Tuesday, March 17, 2015

What Love Is: The Duke Pathfinders 50

Somewhere between the successes of cancer treatment and its limitations is the person – the solitary individual whose medical needs may be tended, but whose needs for emotional support are overshadowed by the enormous, cumbersome, and unrelenting machine called cancer treatment. How does one navigate this foreign land with its whole new language and unfamiliar customs to find quiet peace and healing? What Love Is: The Duke Pathfinders 50 offers direction. The documentary, by filmmaker Theodore Bogosian, premieres on Rhode Island PBS on Thursday, April 16 at 8 p.m. Rhode Island PBS is proud to bring this award-winning documentary to the national stage as the presenting station.

The documentary explores the lives of 50 women undergoing treatment for breast cancer at the Duke Cancer Center in Durham, North Carolina, and their experience with the Pathfinders cancer support program. Created by social worker Tina Staley in her hometown of Aspen, Colorado, the Pathfinders program – a philosophy, really – provides cancer patients with beneficial skills, such as visualization and meditation, essential to successfully cope with a life-threatening illness. Each patient is paired with a social worker who acts as a guide, and together, they embark as “pathfinders” toward discovering the patient’s own sense of balance, spirituality, support, and self-care, in an effort to alleviate emotional suffering. The Duke study sought to quantify the medical health benefits of the Pathfinders psychosocial support program during cancer treatment. Those groundbreaking results were found.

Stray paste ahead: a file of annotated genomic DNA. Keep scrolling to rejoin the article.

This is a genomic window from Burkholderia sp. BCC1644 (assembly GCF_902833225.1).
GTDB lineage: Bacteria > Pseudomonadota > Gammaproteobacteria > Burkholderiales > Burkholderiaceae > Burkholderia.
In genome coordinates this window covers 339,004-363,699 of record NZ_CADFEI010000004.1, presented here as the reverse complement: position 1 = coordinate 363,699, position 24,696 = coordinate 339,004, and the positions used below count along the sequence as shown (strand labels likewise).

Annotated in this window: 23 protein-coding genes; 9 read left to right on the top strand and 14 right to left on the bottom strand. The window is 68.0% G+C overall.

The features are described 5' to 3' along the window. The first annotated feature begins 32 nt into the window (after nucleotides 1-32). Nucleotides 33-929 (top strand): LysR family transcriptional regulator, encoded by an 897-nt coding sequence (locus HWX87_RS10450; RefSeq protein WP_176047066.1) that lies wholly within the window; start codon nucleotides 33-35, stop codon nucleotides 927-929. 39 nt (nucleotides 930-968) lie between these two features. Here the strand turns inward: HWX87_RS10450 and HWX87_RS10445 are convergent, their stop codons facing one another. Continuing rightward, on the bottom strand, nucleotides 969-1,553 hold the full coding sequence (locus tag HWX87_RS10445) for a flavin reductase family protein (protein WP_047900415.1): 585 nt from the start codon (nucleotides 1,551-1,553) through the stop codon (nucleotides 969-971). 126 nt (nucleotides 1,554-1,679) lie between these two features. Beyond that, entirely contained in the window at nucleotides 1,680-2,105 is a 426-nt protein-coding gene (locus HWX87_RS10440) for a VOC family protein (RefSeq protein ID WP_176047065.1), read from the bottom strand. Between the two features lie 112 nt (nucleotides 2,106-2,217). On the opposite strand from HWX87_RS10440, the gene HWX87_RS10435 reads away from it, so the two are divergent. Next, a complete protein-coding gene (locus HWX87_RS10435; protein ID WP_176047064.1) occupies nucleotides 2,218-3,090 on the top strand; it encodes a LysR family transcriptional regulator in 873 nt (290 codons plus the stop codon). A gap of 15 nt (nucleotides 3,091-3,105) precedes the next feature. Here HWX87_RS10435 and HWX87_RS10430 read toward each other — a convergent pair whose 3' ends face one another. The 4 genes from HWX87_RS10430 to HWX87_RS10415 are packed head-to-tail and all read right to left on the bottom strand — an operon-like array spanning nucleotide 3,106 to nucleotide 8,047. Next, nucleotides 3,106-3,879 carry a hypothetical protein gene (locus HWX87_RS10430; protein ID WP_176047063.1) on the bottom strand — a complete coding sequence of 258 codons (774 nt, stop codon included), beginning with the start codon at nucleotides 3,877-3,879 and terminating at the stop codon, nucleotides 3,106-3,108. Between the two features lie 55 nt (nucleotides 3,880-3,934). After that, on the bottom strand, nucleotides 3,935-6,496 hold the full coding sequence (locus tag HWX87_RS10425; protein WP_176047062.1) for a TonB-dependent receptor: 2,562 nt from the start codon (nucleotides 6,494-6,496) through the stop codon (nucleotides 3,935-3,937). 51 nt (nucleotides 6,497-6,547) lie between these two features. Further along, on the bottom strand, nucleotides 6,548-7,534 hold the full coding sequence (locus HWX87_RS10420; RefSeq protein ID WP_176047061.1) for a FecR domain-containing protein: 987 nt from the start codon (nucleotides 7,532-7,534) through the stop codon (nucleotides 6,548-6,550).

The film stands out from other medical documentaries thanks to the director’s vision in creating a film that is equal parts poignant and informative.

"I decided to focus on the Pathfinders study because I felt I had seen other documentaries about cancer – especially breast cancer – and they all seemed to be the same film," said Bogosian. "What makes this documentary different is the blend of scientific fact and personal communication, especially nonverbal communication."

The women involved in the Pathfinders program were all diagnosed with metastatic breast cancer and agreed to participate in a two-year Pathfinders trial during their treatment at Duke High-Risk Breast Clinic. Along with candid interviews with patients and their families, the film shows sessions between Pathfinders, demonstrating how the patients and social workers apply the Pathfinders’ seven pillars of personal recovery to improve the daily lives of the cancer sufferers.

Bogosian found it challenging to balance the patient testimonials with the scientific achievements and goals of the Pathfinders program, admitting that the film was not complete until it included the sermon by Reverend Doctor Sam Wells, dean of the Chapel at Duke University. The sermon was given during the nondenominational service that commemorated the end of the study. The service brought together the surviving study participants and their families, the loved ones of since-deceased participants, and the medical and social service professionals who cared for them during the study period.

Woven throughout the film, the sermon by Reverend Wells becomes itself a map with guideposts and road markers on our path through the film. Reverend Wells gently reveals the loss of his own mother to breast cancer when he was young, and offers an uplifting message of hope that reverberates throughout the entire film, and echoes the Pathfinders’ approach to healing through spirituality and unity.

"Death isn't the worst thing that can happen," Wells said. "The worst thing is isolation."

Pathfinders dispels the sense of isolation by accompanying people through the bleakest experiences in their life: death and bereavement.

Reinforcing the notion that the journey is at least as valuable as the destination, the Pathfinders seek the quiet place of love beyond the chaos and fear of illness, and define What Love Is.